Despite the lower water levels, we are still doing well on the native brook trout streams. The Sulphurs and Little Yellow Stoneflies are hatching around the streams and we are getting some good action on beetles and ant patterns as well. The trout are wary and easily spooked so be sure to stay low and sneak, sneak, sneak. Flies to have in your box this week: Murray's Sulphur Dry size 16, Murray's Little Yellow Stonefly Dry size 16, Murray's Flying Beetle size 16, and Mr. Rapidan Ant size 16. If you want to fish a dry and a dropper take the Murray's Flying Beetle with 18inch mono off the bend of the hook and attach a Mr. Rapidan Soft Hackle Nymph size 16. I have switched to a Mountain Leader in 6ft 6X.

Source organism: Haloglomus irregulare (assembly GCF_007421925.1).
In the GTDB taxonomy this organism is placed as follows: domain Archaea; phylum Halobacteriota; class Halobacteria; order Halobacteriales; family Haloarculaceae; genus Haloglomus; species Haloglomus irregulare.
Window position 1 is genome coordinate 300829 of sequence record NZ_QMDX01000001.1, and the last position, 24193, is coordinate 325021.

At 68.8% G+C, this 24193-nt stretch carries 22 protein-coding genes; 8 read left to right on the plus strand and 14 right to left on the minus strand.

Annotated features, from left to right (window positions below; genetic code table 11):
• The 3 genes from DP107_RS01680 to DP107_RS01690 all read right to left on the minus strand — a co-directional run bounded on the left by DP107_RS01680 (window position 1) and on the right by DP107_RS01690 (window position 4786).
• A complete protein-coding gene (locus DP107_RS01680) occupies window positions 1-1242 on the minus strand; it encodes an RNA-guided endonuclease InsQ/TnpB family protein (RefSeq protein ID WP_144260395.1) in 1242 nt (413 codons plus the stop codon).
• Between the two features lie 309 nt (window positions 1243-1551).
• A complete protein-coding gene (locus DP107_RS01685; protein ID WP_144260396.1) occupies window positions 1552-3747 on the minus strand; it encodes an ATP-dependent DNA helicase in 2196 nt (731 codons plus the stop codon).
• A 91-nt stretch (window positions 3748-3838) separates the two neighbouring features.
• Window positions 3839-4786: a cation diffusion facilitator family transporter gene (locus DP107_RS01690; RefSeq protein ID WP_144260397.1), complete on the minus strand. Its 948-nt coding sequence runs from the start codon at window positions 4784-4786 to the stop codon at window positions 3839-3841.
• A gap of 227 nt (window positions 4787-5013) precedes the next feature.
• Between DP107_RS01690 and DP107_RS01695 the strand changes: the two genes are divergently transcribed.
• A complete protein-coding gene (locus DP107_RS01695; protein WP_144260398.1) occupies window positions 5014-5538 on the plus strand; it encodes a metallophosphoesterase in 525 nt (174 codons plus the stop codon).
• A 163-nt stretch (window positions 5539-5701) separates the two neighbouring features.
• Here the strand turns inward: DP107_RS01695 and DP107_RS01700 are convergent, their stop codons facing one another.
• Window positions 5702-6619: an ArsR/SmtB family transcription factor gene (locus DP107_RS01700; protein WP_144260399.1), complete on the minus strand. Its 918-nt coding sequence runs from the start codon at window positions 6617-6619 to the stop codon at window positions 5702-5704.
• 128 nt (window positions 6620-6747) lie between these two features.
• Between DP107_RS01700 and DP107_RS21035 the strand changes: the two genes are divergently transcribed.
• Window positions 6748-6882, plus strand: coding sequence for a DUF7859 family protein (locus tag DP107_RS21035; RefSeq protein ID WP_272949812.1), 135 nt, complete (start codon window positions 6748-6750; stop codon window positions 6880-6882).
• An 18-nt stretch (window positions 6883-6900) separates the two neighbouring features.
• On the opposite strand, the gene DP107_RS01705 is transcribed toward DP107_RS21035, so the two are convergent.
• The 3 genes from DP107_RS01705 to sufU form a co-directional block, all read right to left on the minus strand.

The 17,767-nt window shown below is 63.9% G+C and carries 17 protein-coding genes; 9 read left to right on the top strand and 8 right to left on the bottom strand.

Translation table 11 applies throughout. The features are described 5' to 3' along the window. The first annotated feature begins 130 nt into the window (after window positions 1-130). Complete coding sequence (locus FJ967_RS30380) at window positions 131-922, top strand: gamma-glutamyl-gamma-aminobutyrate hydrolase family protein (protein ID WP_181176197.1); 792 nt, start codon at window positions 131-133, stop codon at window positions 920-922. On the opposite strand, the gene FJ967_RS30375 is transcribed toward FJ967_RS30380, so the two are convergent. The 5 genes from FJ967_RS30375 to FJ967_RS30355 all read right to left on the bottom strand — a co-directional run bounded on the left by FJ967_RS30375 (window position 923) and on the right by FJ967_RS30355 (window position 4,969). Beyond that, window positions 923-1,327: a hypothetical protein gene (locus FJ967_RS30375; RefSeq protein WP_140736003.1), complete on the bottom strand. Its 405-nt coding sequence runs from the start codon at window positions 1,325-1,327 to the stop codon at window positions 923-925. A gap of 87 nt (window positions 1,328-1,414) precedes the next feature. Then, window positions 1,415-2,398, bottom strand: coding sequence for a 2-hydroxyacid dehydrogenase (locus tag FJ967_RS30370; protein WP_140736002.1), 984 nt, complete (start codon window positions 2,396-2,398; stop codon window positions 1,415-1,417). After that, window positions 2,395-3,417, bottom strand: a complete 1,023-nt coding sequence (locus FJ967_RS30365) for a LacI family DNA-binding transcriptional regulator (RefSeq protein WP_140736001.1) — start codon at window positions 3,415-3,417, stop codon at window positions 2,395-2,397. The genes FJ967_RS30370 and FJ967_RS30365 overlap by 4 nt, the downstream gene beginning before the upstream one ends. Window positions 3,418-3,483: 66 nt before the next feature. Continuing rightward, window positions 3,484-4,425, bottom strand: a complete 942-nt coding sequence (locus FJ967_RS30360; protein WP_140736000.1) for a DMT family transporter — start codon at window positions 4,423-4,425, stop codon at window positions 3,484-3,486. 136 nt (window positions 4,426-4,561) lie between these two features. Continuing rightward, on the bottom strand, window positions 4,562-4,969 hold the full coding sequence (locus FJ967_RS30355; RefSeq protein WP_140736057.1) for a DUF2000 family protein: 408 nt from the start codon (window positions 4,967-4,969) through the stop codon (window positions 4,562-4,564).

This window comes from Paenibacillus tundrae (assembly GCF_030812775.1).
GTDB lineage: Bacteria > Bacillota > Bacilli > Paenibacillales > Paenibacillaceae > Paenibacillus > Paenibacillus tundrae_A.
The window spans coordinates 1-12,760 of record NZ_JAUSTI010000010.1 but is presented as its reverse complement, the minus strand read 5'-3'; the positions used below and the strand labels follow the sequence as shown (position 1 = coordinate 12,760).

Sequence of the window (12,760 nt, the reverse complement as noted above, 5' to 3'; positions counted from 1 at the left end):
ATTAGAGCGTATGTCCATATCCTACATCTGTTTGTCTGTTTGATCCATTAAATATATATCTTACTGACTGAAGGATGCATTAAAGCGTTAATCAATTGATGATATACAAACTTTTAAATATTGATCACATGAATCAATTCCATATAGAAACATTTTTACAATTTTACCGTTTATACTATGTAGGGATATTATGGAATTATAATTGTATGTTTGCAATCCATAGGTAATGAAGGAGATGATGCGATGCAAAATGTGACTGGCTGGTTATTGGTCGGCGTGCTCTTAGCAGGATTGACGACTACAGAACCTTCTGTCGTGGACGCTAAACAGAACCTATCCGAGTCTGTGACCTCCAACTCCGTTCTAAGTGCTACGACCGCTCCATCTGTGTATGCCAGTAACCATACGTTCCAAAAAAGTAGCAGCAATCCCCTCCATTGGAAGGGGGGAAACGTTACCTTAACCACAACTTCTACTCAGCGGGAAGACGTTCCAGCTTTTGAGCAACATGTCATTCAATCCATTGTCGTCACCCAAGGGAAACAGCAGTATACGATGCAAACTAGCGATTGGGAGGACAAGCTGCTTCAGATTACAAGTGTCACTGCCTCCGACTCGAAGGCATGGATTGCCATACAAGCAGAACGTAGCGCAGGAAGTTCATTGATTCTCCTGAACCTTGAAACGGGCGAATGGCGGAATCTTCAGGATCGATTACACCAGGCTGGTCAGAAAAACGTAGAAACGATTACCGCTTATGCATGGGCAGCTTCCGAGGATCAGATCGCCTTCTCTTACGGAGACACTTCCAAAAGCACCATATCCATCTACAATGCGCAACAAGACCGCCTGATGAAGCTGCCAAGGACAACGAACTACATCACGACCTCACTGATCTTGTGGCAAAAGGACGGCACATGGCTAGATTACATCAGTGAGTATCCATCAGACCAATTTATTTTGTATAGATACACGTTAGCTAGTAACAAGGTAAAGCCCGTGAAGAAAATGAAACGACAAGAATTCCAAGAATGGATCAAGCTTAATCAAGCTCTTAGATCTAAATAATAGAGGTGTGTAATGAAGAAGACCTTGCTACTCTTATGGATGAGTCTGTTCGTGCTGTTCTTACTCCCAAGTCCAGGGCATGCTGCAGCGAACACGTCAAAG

The water levels are better by coming into the streams from the lower boundaries of the Shenandoah National Park. Try to fish streams that have several feeder streams to increase water volume and be sure to not get behind someone. What fish they didn't catch, they have already spooked.
If your schedule allows it, plan an overnight trip into the Park. This way you can hike into remote areas away from others, fish the evening hours, camp overnight, and then fish again in the morning. This way you are getting a chance to cover all hatches throughout the day. Important tip: Anytime you are planning on hiking or camping into the Park, be sure to let someone know where you are going and what time you expect to be back. Accidents can easily happen and cell service is not always available on many of these streams.
If you need help with access to the streams, stop by the fly shop or see my book Trout Fishing in the Shenandoah National Park. I already have customers asking about the 2024 Spring Trout Schools. We are currently working on the dates. If you would like to be one of the first notified about the 2024 dates, send us an email or call 540-984-4212 us to be put on the list for early notification.